The use of animals in scientific experiments is the subject of extensive discussions between the scientific community and civil society.
In Brazil, the use of animals in teaching and scientific research must follow ethical standards. The National Council for the Control of Animal Experimentation (Concea), of the Ministry of Science, Technology and Innovation (MCTI), establishes the norms that guide Ethical Committees on the Use of Animals, researchers and professors in the use of animals in classes and research.
Recently, Concea published a resolution that prohibits the use of animals in research, development and control of cosmetics, personal care products and perfumes.
Over the decades, the development of vaccines and drugs against different types of diseases was possible due to the initial testing with the participation of animals. In this context, rodents play a key role in advancing studies.
“It is worth remembering that these animals are also widely used in research and this is not new,” says researcher Felipe Vasconcelos from the Center for Human Genome and Stem Cell Studies at the Institute of Biosciences at the University of São Paulo (USP), in a statement. . The expert adds that rodents are used in research to decipher various scientific questions, including in the field of human genetics.
Among the reasons for choosing rodents for research are the ease of handling and care, the high number of offspring per litter, between 5 and 10, and the relatively low cost of maintaining the breeding. Among the rodents that are most often used in research are rats, especially mice.
The researcher explains that the mouse genome is similar to the human genome, “being around 85% the similarity in the regions that have the information to produce the proteins”.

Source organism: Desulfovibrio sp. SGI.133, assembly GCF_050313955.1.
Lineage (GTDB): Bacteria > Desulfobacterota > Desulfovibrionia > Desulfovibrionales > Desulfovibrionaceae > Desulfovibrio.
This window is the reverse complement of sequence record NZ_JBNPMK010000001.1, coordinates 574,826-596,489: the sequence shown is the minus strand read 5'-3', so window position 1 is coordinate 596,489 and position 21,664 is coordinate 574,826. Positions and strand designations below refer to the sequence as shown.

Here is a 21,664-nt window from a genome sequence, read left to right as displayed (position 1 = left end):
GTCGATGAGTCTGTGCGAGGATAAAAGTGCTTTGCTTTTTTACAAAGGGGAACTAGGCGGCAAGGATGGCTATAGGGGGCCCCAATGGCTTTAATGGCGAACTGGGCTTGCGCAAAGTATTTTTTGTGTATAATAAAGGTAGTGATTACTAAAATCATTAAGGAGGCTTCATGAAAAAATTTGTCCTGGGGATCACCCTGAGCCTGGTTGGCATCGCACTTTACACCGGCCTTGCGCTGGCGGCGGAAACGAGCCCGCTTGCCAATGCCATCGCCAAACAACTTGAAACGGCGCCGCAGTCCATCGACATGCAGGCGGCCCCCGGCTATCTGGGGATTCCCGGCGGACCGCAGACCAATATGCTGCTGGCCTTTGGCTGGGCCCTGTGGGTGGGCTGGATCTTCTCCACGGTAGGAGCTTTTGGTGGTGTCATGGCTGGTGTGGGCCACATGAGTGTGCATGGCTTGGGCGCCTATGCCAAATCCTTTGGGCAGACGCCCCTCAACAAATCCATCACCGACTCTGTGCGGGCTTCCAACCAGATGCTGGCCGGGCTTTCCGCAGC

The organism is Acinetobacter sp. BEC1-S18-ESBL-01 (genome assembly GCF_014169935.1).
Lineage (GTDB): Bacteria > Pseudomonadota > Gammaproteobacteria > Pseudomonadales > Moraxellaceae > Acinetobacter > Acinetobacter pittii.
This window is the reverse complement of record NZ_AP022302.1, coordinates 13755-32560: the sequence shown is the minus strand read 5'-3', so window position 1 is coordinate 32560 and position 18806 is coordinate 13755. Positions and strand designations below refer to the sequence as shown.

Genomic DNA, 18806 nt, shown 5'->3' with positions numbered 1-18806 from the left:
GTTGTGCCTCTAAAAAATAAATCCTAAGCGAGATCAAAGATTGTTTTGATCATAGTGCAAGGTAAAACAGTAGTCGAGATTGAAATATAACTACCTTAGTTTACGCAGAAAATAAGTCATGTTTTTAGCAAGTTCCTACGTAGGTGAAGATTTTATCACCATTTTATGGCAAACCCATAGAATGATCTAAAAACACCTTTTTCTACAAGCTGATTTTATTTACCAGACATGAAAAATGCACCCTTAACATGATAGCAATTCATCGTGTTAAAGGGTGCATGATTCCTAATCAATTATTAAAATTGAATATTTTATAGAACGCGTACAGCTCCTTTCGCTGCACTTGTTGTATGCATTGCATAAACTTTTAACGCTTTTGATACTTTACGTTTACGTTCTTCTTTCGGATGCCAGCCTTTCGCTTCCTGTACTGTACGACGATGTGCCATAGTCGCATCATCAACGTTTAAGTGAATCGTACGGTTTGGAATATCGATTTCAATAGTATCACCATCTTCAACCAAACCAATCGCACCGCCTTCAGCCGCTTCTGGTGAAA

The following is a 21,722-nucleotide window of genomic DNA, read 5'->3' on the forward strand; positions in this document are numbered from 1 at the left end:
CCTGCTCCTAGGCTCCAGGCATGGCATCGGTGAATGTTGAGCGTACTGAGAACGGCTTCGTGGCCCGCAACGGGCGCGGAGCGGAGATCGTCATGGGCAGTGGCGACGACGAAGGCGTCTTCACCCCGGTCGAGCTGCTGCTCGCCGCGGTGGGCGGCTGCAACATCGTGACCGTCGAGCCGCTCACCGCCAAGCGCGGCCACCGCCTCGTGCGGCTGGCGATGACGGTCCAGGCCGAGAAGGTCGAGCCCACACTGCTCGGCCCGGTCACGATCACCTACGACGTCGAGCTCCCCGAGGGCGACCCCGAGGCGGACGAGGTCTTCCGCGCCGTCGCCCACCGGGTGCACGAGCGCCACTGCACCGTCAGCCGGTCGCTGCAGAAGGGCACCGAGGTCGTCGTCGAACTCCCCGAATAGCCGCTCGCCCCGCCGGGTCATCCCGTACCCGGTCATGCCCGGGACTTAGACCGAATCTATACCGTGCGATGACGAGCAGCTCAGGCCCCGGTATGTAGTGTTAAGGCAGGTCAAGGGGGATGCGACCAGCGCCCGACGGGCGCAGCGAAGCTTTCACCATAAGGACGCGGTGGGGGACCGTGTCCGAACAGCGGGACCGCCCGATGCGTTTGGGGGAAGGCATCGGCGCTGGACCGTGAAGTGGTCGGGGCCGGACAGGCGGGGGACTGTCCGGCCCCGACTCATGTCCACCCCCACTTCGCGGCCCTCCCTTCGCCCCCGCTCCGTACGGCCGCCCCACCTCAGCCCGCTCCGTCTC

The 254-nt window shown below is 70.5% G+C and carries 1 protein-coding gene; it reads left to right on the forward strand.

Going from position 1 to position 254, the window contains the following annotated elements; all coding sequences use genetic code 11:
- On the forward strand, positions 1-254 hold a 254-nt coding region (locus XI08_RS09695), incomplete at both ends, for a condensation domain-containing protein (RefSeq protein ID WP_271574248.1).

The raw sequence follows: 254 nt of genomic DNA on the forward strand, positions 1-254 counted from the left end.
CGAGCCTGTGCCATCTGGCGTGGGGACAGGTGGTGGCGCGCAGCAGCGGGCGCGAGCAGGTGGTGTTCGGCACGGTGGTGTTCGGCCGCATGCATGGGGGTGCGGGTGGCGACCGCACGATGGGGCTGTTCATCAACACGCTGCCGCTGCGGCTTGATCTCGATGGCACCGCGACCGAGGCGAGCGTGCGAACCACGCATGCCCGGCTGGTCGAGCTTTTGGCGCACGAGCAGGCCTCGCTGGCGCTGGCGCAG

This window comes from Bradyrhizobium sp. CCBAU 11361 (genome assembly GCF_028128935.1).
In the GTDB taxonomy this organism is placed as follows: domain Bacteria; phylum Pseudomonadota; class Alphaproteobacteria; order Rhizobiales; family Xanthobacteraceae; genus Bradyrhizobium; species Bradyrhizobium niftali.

According to Vasconcelos, there are over a thousand different lineages of these animals and, among them, there are models for studying human diseases, such as Alzheimer’s, muscular dystrophies, autism and obesity. The theme was discussed in a series “ABC Modelos Animais”, produced by the Human Genome and Stem Cell Studies Center (Genome USP) and made available on Youtube.
How does ethical control work?
In recent decades, the search for animal welfare and alternatives to reduce its use in research has been a priority for the scientific community.
In Brazil, the so-called Arouca Law (Law No. 11,794 of 2008) determines the ethical limits of the use of vertebrate animals in both teaching and research activities.
“All research projects involving vertebrate animals must first go through the ethical assessment of a committee at the institution where the study is to be carried out. This commission is called Ceua, Commission for Ethics in the Use of Animals (Ceua), which is subordinated to Consea, the National Council for the Control of Animal Experimentation, which in turn is linked to the Ministry of Science, Technology and Innovation of the federal government” , explains researcher Laura Carvalho from the Human Genome and Stem Cell Studies Center.
Ethics committees, present in Brazilian institutions and universities, deliberate on the approval or not of research projects in which experimental protocols with animals are used.
Among the criteria evaluated are the guarantee that the use of animals is justified, considering benefits and potential effects on the well-being of animals. In addition, Ceua advocates the development and use of alternative methods that replace the use or reduce the number of animals in research.
Minimizing the number of animals used in projects or protocols without compromising the quality of the results to be obtained and refining methods in order to avoid pain in the animals used are also ethical recommendations.
(With information from the Journal of USP)
Source: CNN Brasil
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